The Yankees are coming off a huge trade season. The acquisitions of J.A. Happ and Lance Lynn have already paid dividends, helping stabilize a battered rotation. Zach Britton has been uneven in New York, but his addition was certainly made with an eye towards a super bullpen in October, so he has time to make his mark.
The big additions from last year’s trade deadline, though, are almost nowhere to be found. The Yankees brought in David Robertson, Tommy Kahnle, and Sonny Gray last July, and at the moment, Robertson is the only one remaining at his primary position. Kahnle is wallowing in Triple-A, while Gray has been banished to long relief (where he at least impressed in his first outing).
That might lead you to believe that the Yankees are on track to lose last year’s trades in a landslide, but are they? Let’s take a look at the erstwhile Yankee farmhands, and see how the prospects Brian Cashman deemed expendable have done with their new organizations.
Blake Rutherford profiled as the headliner sent back to the White Sox in exchange for Robertson and Kahnle. Rutherford was the Yankees’ first round pick in 2016, and he rated as a consensus top-50 prospect globally after raking in his first brief taste of professional ball.
He slowed down to start 2017, however, and hit just .215 with no home runs after being traded to the White Sox. He fell off Baseball America’s top 100 prospect list prior to 2018, and fell to number 99 on MLB Pipeline’s. Rutherford has at least held it together this year, posting a .305/.353/.449 line as a 21-year-old in High-A.
Rutherford looks more like a good, but not great, prospect after a year in Chicago. He was also sent along with a couple of minor prospects, outfielder Tito Polo and pitcher Ian Clarkin. Both are 23 years old and struggling at Double-A. Polo owns a .650 OPS, and Clarkin has posted a 6.20 ERA. Rutherford is a nice player, but he appears to be the only prospect of note to have exchanged hands in the New York-Chicago deal.
The biggest blockbuster the Yankees made at last year’s deadline was, of course, the trade for Gray. Because of his solid combination of quality performance and team control at the time, he cost the Yankees three prospects in their top ten: infielder Jorge Mateo, outfielder Dustin Fowler, and pitcher James Kaprelian.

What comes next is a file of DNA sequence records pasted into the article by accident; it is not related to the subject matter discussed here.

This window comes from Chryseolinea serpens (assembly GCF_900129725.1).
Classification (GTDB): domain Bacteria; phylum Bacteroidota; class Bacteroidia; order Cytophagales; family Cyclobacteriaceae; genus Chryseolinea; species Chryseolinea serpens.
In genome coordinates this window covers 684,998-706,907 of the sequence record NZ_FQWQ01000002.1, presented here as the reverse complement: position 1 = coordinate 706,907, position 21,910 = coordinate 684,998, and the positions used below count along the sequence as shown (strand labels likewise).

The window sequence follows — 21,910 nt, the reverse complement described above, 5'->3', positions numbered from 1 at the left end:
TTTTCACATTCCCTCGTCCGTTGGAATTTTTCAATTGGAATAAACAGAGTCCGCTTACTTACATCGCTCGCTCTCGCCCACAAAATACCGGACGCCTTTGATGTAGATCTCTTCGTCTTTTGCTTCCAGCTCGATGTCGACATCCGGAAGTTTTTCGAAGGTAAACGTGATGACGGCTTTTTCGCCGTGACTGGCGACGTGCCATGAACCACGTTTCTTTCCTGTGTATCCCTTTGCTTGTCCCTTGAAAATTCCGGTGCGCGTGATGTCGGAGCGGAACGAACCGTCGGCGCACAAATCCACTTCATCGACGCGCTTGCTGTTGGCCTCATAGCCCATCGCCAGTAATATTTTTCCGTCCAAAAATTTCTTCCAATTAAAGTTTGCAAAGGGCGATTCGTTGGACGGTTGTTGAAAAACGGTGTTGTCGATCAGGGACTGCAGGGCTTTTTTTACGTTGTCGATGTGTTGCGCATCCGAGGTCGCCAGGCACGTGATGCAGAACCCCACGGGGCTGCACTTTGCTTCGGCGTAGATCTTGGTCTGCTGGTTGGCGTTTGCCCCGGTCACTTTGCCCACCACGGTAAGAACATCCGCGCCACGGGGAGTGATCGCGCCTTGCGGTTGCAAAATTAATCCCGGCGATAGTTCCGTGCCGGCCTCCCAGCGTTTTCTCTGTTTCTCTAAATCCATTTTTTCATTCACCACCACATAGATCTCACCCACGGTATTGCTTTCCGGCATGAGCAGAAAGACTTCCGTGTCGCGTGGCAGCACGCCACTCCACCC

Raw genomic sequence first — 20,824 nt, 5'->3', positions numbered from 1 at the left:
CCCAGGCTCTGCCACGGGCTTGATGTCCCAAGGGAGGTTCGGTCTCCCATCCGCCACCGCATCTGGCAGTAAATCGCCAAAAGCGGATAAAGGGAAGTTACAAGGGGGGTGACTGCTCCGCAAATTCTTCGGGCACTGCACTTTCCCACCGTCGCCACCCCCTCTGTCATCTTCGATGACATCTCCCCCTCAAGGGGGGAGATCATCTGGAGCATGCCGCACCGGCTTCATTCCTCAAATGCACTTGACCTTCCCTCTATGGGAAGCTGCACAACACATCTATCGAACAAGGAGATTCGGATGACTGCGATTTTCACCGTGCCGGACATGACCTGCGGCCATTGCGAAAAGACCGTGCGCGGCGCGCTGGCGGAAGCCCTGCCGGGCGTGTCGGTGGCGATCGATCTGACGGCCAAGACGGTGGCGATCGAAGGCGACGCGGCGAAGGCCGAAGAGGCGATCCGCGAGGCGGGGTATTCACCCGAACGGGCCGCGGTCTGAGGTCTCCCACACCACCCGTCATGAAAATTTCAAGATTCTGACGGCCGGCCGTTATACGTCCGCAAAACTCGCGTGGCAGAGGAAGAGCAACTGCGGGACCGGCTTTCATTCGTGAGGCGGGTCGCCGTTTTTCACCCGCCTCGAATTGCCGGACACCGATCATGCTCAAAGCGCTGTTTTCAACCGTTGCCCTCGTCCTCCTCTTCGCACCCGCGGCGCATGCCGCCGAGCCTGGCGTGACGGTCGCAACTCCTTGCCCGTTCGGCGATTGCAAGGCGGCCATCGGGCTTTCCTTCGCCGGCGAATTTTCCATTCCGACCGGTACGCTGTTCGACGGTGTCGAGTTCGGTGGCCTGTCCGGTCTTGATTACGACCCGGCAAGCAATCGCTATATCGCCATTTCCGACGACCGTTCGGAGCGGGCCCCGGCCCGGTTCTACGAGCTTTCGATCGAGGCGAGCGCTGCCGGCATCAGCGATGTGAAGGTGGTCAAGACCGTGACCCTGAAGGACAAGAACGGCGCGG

The catch was that none of those players really seemed to have a clear place in the Yankees’ plans. Mateo was a middle infielder with a team that already had Didi Gregorius and Gleyber Torres, while Fowler and Kaprelian were both injured at the time of the trade. None of them seemed able to help the Yankees for perhaps a couple years, while Gray looked like an immediate, crucial upgrade.
The same could be said a year later. Mateo ranked in the top 50 of Baseball Prospectus’ and MLB Pipeline’s top 100 lists prior to 2017, but fell into the 70’s on both prior to 2018. The Athletics bumped him up to Triple-A despite struggling after the trade last year, but Mateo has yet to adjust, posting a .233/.282/.359 line. Fowler, who suffered a devastating knee injury in his only big-league appearance with the Yankees, has also had a tough year. He did work his way back to the majors, a legitimate accomplishment, but has a .231/.260/.368 line on the year.
Kaprelian is a bit of a different story. He had just undergone Tommy John surgery when the Yankees traded him, and he has yet to pitch this year, last appearing in a game in 2016. Kaprelian flashed an upper 90’s heater with a wipeout slider with the Yankees, but at this point it’s anyone’s guess when (if?) Kaprelian will ever make the majors. He has elite talent, but has hardly had a chance to use it.
On the whole, the cadre of prospects the Yankees shipped out last year looks worse than it did at the time. Mateo and Fowler’s value has probably dropped due to shaky performance, while Kaprelian’s stock has either held steady or fallen as he’s recovered from surgery. Rutherford may be the one prospect who’s stock has probably leveled off since being shipped out.
So while the fact that Kahnle and Gray have received demotions this year may look ugly, the Yankees’ trade partners in those deals haven’t exactly made out like bandits either. If anything, the Yankees’ trades from last year go to show that for all the analysis and “Winner and Losers” breakdowns we go through each trade season, there are simply tons of different directions a trade can take, especially when dealing with high variance prospects. Cashman and Co. are sharp, but to some extent, every transaction they make is a bit of a roll of the dice.